Next Sunday Egyptians go to the polls to choose 508 members of parliament from among 5,200 candidates. Among those standing are 380 women and 80 Coptic Christians. Sixty-four seats are reserved for women. Some 1,100 candidates represent 14 political parties while 4,100 are running as independents.
The independents include members of the ruling National Democratic Party (NDP) which is fielding 780 official candidates rather than one per seat, as originally intended. This means that some will be competing for the same seats. The party decided to allow more than one member to stand in a single constituency when it discovered that they enjoy similar levels of popularity or where NDP candidates face strong challengers.
The NDP is eager to avoid what happened in the elections of 2000 and 2005 when NDP members who did not receive official backing resigned, stood as independents, and defeated many of those who had been fielded by the party. Although the independents returned to party ranks, the leadership was rankled over their refusal to accept discipline as well as the fact that voters chose them over official candidates.
The liberal Wafd party, Egypt’s oldest, has put forward 250 candidates, the second largest list of official contestants. The second largest group of independents has been fielded by the Muslim Brotherhood, Egypt’s largest opposition group which is banned but tolerated. The Brotherhood gave its support to 132 candidates but this was reduced to 75 by election commission disqualifications. The movement has adopted a the slogan, “Islam is the solution” although Egyptian law bars religion in politics.
Since the campaign began more than 900 of its election agents and supporters have been detained. There were clashes in Cairo and Alexandria on Friday between the security forces and Brotherhood backers. The Gulf Today was told by an Egyptian source that more clashes are expected and could intensify ahead of voting day.
The NDP wants to curb the enthusiasm of Brotherhood supporters in order to avoid a repeat of the result of the 2005 election when the Brotherhood won 88 of the 444 seats in the popular assembly. In this election, the movement’s leaders expect it will not win more than 10-15 seats.
The Brotherhood had initially chosen to boycott the poll in line with a demand put forward by Nobel peace prize winner Muhammad Elbaradei, the former head of the International Atomic Energy Agency who retired from the agency and returned home with the aim of launching a reform movement.
But the Brotherhood changed its mind because parties that do not participate in the political process, however flawed and managed, fade from the scene.
In the 2005 poll a total of 121 opposition candidates won seats, 25 per cent. This was the largest representation of the opposition in the popular assembly since the resumption of multi-party elections in Egypt in 1976.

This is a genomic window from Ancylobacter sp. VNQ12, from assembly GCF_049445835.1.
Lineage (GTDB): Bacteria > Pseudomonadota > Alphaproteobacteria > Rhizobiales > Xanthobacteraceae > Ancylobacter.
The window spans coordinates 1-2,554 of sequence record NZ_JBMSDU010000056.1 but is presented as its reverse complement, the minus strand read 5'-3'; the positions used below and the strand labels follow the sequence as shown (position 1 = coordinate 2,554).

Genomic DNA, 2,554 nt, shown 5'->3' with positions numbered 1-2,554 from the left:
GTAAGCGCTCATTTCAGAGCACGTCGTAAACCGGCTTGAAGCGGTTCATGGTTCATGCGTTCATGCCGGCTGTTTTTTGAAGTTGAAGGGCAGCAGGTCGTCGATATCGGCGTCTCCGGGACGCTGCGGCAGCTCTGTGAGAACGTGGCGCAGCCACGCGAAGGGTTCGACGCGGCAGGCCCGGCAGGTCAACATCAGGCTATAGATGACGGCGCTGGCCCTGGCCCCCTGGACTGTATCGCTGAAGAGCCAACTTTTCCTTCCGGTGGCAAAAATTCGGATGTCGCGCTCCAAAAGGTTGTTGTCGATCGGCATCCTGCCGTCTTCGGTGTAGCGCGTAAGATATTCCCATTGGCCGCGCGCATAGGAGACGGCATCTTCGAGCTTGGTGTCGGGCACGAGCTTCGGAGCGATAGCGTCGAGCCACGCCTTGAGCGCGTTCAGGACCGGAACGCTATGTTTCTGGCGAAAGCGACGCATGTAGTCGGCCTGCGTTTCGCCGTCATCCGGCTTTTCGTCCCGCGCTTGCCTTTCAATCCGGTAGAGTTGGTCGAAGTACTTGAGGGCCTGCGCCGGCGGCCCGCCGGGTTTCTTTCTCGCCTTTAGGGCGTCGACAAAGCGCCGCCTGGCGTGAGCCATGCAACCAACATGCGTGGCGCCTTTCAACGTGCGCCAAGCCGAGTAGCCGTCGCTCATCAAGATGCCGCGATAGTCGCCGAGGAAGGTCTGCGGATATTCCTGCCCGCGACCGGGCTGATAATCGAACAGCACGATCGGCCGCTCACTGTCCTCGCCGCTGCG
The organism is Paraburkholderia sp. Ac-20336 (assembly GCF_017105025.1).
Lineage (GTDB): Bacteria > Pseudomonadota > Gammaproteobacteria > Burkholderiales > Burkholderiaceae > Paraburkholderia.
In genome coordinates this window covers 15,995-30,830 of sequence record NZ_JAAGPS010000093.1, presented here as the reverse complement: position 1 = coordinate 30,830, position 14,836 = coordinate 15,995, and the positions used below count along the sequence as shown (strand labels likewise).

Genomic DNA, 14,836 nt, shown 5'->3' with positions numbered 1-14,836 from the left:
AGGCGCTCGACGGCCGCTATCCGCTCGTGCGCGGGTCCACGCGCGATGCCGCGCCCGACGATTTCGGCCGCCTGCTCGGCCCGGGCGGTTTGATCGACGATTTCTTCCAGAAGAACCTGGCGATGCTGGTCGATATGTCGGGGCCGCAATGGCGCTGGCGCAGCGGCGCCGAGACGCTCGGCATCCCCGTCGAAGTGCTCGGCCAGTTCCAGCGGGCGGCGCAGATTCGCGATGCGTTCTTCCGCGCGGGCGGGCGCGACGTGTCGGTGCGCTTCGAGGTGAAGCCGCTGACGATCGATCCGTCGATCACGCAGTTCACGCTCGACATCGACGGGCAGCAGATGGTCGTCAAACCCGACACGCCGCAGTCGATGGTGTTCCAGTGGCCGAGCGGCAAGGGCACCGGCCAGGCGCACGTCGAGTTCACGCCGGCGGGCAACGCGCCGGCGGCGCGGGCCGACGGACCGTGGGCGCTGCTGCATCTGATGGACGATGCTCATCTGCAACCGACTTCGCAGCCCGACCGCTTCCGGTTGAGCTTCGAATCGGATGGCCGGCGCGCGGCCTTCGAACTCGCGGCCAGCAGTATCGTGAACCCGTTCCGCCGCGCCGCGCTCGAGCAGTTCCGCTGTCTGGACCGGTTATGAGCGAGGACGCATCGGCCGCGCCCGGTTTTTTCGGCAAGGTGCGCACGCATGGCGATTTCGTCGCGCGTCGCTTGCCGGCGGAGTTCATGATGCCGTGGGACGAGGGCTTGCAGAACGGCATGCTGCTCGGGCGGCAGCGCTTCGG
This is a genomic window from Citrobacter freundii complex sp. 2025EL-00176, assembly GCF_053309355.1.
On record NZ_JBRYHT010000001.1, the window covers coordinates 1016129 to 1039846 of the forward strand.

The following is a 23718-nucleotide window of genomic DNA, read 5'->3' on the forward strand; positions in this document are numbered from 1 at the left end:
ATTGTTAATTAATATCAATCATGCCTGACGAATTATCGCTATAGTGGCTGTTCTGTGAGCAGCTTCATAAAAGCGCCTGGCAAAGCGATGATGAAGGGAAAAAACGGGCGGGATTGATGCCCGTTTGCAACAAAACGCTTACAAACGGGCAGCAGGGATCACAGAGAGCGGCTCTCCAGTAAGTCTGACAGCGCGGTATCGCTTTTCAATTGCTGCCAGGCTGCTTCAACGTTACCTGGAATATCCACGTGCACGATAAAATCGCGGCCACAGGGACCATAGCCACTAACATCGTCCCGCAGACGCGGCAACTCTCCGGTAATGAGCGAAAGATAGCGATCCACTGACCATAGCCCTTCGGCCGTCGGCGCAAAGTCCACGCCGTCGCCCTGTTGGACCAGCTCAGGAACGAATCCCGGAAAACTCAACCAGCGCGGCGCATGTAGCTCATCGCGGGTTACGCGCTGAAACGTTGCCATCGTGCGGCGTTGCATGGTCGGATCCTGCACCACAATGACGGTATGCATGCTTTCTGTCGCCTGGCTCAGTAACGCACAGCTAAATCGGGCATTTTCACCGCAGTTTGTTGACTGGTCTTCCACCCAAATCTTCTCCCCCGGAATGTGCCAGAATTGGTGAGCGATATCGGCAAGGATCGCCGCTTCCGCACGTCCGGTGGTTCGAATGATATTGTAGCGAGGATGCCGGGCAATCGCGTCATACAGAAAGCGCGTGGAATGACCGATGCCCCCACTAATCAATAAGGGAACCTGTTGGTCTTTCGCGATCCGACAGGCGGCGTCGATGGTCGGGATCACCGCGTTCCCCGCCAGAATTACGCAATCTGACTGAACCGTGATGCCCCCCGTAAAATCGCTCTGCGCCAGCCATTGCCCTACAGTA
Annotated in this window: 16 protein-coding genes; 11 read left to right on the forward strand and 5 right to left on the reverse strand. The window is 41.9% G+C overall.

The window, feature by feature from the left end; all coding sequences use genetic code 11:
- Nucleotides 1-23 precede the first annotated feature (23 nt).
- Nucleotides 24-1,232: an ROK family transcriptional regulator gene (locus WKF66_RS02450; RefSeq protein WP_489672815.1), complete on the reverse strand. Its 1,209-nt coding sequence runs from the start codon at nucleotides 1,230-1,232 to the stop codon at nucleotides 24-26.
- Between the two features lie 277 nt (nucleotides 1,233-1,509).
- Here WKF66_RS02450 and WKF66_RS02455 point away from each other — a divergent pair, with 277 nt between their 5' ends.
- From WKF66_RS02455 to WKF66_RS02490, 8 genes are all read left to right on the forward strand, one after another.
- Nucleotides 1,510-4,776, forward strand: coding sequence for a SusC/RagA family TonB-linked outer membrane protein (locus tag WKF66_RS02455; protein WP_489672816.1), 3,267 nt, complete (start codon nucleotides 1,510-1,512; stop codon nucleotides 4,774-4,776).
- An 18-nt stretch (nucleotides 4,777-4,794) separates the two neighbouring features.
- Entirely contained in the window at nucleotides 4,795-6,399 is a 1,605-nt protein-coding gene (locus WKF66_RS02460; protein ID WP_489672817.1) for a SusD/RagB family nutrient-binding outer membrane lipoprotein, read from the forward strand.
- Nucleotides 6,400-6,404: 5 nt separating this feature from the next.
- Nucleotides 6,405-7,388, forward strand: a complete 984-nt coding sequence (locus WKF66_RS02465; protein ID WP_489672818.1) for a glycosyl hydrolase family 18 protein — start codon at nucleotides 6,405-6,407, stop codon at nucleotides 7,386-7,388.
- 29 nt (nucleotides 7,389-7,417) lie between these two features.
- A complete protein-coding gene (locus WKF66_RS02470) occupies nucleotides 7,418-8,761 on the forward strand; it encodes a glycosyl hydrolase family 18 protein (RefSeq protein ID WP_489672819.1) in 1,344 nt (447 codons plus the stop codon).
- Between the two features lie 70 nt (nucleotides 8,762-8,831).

On the one hand, this was a breakthrough the NDP is not prepared to tolerate, particularly since next year Egypt is set to hold a presidential election and the ruling party is divided over whether President Hosni Mubarak, now 82, or his son Gamal, 47, should stand.
On the other hand, the NDP does want a credible number of opposition candidates to succeed as their presence in parliament confers legitimacy on elections designed to periodically renew NDP rule.
Since the last parliamentary election the Egyptian economy has faced rising prices of foodstuffs commencing in 2007 and the global recession that began in 2008. As a result of the recession Egypt suffered losses of transit revenue from the Suez Canal.
Egyptian workers have returned home from Dubai, depriving the country of an important source of external income and boosting the ranks of the unemployed. Revenue from exports fell by more than 10 per cent. This past summer Egyptians grew anxious when Russia — a main source of wheat for the bread that is a staple of the diet — announced it will not be exporting grain this season because of crop failure due to drought and fires that consumed vast areas of grain. In a bid to avert popular protests, the government secured sufficient supplies of grain, launched infrastructure projects to employ the unemployed, and maintained subsidies on essential foodstuffs.
Candidates in tune with the concerns of their constituents in poor districts are seeking to secure voters by distributing meat, clothing and money. As The Egyptian Gazette reported, the campaign turned into a competition over the stomachs of voters rather than over their minds. Although the election commission has set a limit of Egyptian pounds 200,000 ($35,000), many candidates have already spent more than that amount. Personalities not parties or programmes count in this election.
In central Cairo, there is little evidence of the campaign. The stern faces of worthy candidates stare out from a few posters nailed on trees along the Nile corniche. The streets are thronged with cheerful Egyptians of all ages and stations celebrating the waning Eid rather than focusing on the election. Eighty per cent (yes, 80 per cent) will not cast their ballots even though voting is mandatory and, in theory, fines can be exacted for failure to participate in elections. But collecting fines from 80 per cent of the electorate would be a Herculean task.
Egyptians, like many disillusioned voters in the Western world, do not believe their votes count. As Ayman, a driver, who has a growing fleet of vehicles, remarked as we sat in bumper-to-bumper traffic on the Qasr Al Nil bridge, “I never voted in my life. We do not have anything to do with the authorities. We cannot influence them. We live for our families and work to provide for them.”